Somehow you and I keep getting up.

And somehow, rather amazingly, the human spirit shoulders the headlines to not only survive, but continues to thrive in a world printed with bad news.

Be well,


October Book Promos:

Are you searching for a better version of yourself?

This month I joined literary forces for some best-selling authors to promote our books in the, “Become Inspired. Become You.” book promotion. Check out these awesome titles!

Memoirs, Biographies, Self-help books…oh my!

This month I joined literary forces with some best-selling authors t promote our books in the “Non-fiction Super Sale” book promotion. Checkout these awesome titles!

You miss 100% of the shots you don’t take…

A few months ago, with low expectations, I took a shot and entered “Bedtime Stories for the Living” in the highly regarded, highly competitive international book contest presented by Readers’ Favorite. Readers’ Favorite is an established force in the publishing industry. They have worked withPenguin Random House, Simon & Schuster, and Harper Collins, and have received the “Best Websites for Authors” and “Honoring Excellence” awards from the Association of Independent Authors.

Anyway, just before I was about to take a midday nap, I was informed that this suburban dad had won…

First Prize, the Gold Medal, in the Non-Fiction/Parenting genre!

The award ceremony is in November and is at Hilton Blue Lagoon in Miami, Florida.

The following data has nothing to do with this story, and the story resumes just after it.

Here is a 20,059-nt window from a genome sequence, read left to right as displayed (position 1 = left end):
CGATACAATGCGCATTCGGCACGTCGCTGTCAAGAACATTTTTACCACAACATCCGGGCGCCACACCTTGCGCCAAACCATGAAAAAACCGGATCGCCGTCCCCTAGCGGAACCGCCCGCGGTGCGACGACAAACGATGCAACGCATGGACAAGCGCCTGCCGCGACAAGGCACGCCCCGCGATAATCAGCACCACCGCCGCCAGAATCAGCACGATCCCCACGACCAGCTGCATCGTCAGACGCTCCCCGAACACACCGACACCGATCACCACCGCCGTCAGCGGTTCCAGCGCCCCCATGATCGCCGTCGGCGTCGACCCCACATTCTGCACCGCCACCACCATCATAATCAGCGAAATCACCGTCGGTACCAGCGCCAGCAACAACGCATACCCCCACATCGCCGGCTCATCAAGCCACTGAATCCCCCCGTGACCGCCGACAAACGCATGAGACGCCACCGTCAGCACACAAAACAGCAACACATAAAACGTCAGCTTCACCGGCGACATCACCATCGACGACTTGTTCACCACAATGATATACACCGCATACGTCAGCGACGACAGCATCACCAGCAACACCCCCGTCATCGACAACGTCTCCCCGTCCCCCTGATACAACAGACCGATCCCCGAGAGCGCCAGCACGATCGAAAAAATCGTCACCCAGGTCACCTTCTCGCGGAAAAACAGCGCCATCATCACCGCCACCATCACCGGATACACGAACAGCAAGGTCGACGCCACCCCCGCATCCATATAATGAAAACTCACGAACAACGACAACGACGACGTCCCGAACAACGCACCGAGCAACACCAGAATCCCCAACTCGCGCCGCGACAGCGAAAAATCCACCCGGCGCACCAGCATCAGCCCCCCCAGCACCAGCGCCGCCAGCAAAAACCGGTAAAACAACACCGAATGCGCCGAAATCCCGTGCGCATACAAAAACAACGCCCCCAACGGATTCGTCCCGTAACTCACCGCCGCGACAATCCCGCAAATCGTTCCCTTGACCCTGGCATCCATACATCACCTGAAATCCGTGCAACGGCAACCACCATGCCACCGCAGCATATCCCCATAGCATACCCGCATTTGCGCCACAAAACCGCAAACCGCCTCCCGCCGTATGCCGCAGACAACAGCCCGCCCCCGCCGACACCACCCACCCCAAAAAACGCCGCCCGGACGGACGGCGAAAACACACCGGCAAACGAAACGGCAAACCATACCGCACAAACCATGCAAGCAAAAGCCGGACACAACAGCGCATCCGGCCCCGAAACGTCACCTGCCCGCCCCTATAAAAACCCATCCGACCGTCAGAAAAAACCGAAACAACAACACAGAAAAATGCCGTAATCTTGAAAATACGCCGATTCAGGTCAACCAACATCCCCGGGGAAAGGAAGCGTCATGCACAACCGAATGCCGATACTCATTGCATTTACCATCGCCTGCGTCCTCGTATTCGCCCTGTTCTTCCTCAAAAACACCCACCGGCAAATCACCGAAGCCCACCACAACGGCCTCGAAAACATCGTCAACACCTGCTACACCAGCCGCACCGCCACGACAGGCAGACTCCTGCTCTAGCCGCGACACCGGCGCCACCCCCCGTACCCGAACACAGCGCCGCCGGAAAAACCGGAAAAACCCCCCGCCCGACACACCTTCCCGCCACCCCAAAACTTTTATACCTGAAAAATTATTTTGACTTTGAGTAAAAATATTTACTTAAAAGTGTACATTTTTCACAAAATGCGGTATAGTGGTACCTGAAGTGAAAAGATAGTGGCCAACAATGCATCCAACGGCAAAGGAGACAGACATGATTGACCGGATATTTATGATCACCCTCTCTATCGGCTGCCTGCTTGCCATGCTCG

It was totally unexpected. I’m totally honored. And I totally can’t wait for my kids to question my parenting skills so that I can gently remind them I wrote a Gold Medal winning parenting book.


Quote of the Week:


If you would like to share something with others (a photo, a poem, a song, a quote, etc.) that tosses some positive vibes into the world, please send your suggestions to me at Thanks!


Are you a reader? Looking for your next good book to read or listen to? Check out my new page “Jay’s Book Shelf” for some book recommendations.

Here’s what I’m currently reading: Slapstick, or Lonesome No More!

If you like this post, you may also like:

The Big Reveal


How to Climb Today’s Mountain


Your Voice is the Most Powerful Thing You Own


A Letter to My Son (mostly about) Baseball


Jay Armstrong is a writer, speaker, former high school English teacher, and an award-winning authorDespite being diagnosed with a rare neurological disease, that impairs his movement, balance, eyesight, and speech–Jay presses on. The leader of the Philadelphia Ataxia Support Group, he hopes to help you find joy, peace, and meaning in life. For Jay, a good day consists of 5 things:

1. Reading
2. Writing 
3. Exercising
4. Hearing his three children laugh
5. Hugging his wife
(Bonus points for a dinner with his parents or a drink with his friends)

Jay hasn’t had a bad day in quite a long time. 

You can also visit Jay at




Leave comment

Your email address will not be published. Required fields are marked with *.